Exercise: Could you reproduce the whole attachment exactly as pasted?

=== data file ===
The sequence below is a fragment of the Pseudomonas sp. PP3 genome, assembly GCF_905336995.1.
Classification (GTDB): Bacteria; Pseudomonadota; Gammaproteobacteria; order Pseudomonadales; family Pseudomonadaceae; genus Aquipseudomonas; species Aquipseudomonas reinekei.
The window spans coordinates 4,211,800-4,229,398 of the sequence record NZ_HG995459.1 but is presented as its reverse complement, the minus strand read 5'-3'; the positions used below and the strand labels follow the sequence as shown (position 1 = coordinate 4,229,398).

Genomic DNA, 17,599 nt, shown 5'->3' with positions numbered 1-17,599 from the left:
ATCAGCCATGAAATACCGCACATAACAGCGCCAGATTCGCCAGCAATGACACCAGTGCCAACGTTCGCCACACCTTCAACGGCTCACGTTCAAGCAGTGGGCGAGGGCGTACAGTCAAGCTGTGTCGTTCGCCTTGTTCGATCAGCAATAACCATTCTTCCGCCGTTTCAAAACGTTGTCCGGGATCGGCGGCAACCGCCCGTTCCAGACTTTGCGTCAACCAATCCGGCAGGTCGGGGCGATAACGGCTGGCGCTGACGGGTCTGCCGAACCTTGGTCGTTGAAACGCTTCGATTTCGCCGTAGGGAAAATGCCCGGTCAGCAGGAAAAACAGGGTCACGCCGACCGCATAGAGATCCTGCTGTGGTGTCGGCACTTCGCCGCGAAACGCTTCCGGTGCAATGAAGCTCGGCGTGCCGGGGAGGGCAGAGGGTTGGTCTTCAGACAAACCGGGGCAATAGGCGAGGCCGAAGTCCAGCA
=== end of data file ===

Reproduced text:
The sequence below is a fragment of the Pseudomonas sp. PP3 genome, assembly GCF_905336995.1.
Classification (GTDB): Bacteria; Pseudomonadota; Gammaproteobacteria; order Pseudomonadales; family Pseudomonadaceae; genus Aquipseudomonas; species Aquipseudomonas reinekei.
The window spans coordinates 4,211,800-4,229,398 of the sequence record NZ_HG995459.1 but is presented as its reverse complement, the minus strand read 5'-3'; the positions used below and the strand labels follow the sequence as shown (position 1 = coordinate 4,229,398).

Genomic DNA, 17,599 nt, shown 5'->3' with positions numbered 1-17,599 from the left:
ATCAGCCATGAAATACCGCACATAACAGCGCCAGATTCGCCAGCAATGACACCAGTGCCAACGTTCGCCACACCTTCAACGGCTCACGTTCAAGCAGTGGGCGAGGGCGTACAGTCAAGCTGTGTCGTTCGCCTTGTTCGATCAGCAATAACCATTCTTCCGCCGTTTCAAAACGTTGTCCGGGATCGGCGGCAACCGCCCGTTCCAGACTTTGCGTCAACCAATCCGGCAGGTCGGGGCGATAACGGCTGGCGCTGACGGGTCTGCCGAACCTTGGTCGTTGAAACGCTTCGATTTCGCCGTAGGGAAAATGCCCGGTCAGCAGGAAAAACAGGGTCACGCCGACCGCATAGAGATCCTGCTGTGGTGTCGGCACTTCGCCGCGAAACGCTTCCGGTGCAATGAAGCTCGGCGTGCCGGGGAGGGCAGAGGGTTGGTCTTCAGACAAACCGGGGCAATAGGCGAGGCCGAAGTCCAGCA